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If I purchase something on line and am given the choice to pay with a checking account (also known as a current account) or a credit card, is the risk of my checking account data being stolen and used fraudulently less than if I pay by credit card? This is for scenarios such as if entry of my information is intercepted through a keyboard logger, or if the site stores my information and is then hacked, is it more difficult for the thieves to take the checking account information to make a fraudulent purchase than it would be to do so if they obtained my credit card.

  • I'm really confused why you would think that giving out all the details of your bank account is "less risky" than using a credit card? This question is like "is playing with C4 less risky than playing with cap guns?" – R.. Dec 17 '15 at 0:27
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    Agreed, the question would have been better phrased as what is the difference between the two. – rguy Dec 17 '15 at 13:27
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In regards to your specific question, which is safer technically depends on the site and how they implemented their security.

That said, the credit card is a safer bet from a recovery standpoint. If your banking details are compromised, the attacker can drain your entire checking account, and there's very little recourse to get that money back. However, if your credit card details are stolen, you aren't liable for the fraudulent charges made, the credit card company is.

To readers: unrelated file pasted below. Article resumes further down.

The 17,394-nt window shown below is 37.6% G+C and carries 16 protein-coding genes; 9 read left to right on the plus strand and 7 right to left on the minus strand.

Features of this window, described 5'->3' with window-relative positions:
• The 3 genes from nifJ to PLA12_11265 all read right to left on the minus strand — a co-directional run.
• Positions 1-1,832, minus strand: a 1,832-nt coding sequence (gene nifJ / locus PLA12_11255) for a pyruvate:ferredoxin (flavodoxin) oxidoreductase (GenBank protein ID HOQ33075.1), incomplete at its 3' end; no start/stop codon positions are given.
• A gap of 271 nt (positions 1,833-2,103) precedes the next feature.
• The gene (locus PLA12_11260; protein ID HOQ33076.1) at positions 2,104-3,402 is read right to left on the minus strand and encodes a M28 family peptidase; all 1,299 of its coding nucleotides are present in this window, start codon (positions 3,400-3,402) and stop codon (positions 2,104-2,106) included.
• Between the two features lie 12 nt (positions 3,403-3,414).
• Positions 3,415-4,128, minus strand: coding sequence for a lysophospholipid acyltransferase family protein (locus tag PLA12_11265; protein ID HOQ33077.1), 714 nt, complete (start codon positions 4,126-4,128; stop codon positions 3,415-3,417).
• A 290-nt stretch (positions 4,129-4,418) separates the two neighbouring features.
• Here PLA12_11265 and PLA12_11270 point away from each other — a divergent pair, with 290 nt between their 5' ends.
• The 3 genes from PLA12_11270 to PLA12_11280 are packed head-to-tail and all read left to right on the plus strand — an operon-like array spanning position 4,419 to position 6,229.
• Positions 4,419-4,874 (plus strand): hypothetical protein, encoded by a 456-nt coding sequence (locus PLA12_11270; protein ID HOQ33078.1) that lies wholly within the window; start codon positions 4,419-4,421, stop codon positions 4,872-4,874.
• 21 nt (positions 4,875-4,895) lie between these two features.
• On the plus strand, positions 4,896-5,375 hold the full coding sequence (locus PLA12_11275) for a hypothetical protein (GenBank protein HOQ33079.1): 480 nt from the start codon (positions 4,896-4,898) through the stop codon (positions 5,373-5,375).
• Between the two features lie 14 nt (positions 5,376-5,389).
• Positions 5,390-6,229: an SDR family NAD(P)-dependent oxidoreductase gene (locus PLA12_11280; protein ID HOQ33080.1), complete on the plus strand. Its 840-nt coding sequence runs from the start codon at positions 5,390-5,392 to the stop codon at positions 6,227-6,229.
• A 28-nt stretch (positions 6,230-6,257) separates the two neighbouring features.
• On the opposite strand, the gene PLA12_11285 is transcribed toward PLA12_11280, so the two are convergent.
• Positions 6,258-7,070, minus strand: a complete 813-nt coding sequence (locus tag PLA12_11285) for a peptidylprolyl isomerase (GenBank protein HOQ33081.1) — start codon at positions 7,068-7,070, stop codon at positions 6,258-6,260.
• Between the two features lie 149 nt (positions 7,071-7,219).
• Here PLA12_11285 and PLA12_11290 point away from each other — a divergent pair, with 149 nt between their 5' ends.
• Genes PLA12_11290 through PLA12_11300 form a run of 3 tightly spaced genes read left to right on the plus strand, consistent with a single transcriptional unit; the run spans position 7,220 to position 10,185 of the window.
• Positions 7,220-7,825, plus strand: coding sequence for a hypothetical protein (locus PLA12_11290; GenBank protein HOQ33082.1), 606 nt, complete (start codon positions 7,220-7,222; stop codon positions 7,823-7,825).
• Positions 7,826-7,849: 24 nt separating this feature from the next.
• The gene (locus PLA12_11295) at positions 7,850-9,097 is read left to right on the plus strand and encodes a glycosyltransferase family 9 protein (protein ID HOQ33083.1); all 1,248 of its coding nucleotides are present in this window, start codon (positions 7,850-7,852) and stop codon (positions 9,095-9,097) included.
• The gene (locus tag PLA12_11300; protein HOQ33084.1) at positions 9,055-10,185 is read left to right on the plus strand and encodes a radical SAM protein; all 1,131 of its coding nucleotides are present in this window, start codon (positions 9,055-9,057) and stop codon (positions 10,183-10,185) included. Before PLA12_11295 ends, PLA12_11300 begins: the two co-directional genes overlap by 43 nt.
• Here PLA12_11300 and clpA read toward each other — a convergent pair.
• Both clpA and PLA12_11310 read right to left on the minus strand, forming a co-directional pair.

This answer applies to the US, where the FTC mandates the following protections:

  • Credit card fraud liability cannot exceed $50.
  • Debit card fraud liability is $50 if reported within two days of fraudulent charges.
  • Debit card fraud liability is $500 if reported within 60 days of fraudulent charges.
  • Debit card fraud liability is max if reported after 60 days or not reported at all.
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    Also, it's probably usually easier to change your compromised CC number than to change a compromised bank account number. No need to get new checks, for example, and no need to worry about any outstanding checks with the old number. However, the reasons you've mentioned already are obviously more important. – reirab Dec 16 '15 at 22:34
  • I feel like this is an over simplification. Having had my credit card details stolen, I can say that it is not simply a matter of saying you didn't make the fraudulent purchases and then everyone says "Fine" and the credit card company takes on all the liability. – Todd Wilcox Dec 17 '15 at 2:16
  • I doubt this is true for all jurisdictions. The OP doesn't state their location. – Neil Smithline Dec 17 '15 at 4:48
  • From the recovery standpoint, I am fairly certain an account holder is not liable if a crook steals the paper checks, forges the signatures, and proceeds with fraudulent activity. I would think there would be a similar protection if someone steals the account number, looks up the routing number and makes a fraudulent purchase on line. – rguy Dec 17 '15 at 13:34
  • @rguy Yes, but also look at my answer. – billc.cn Dec 18 '15 at 17:36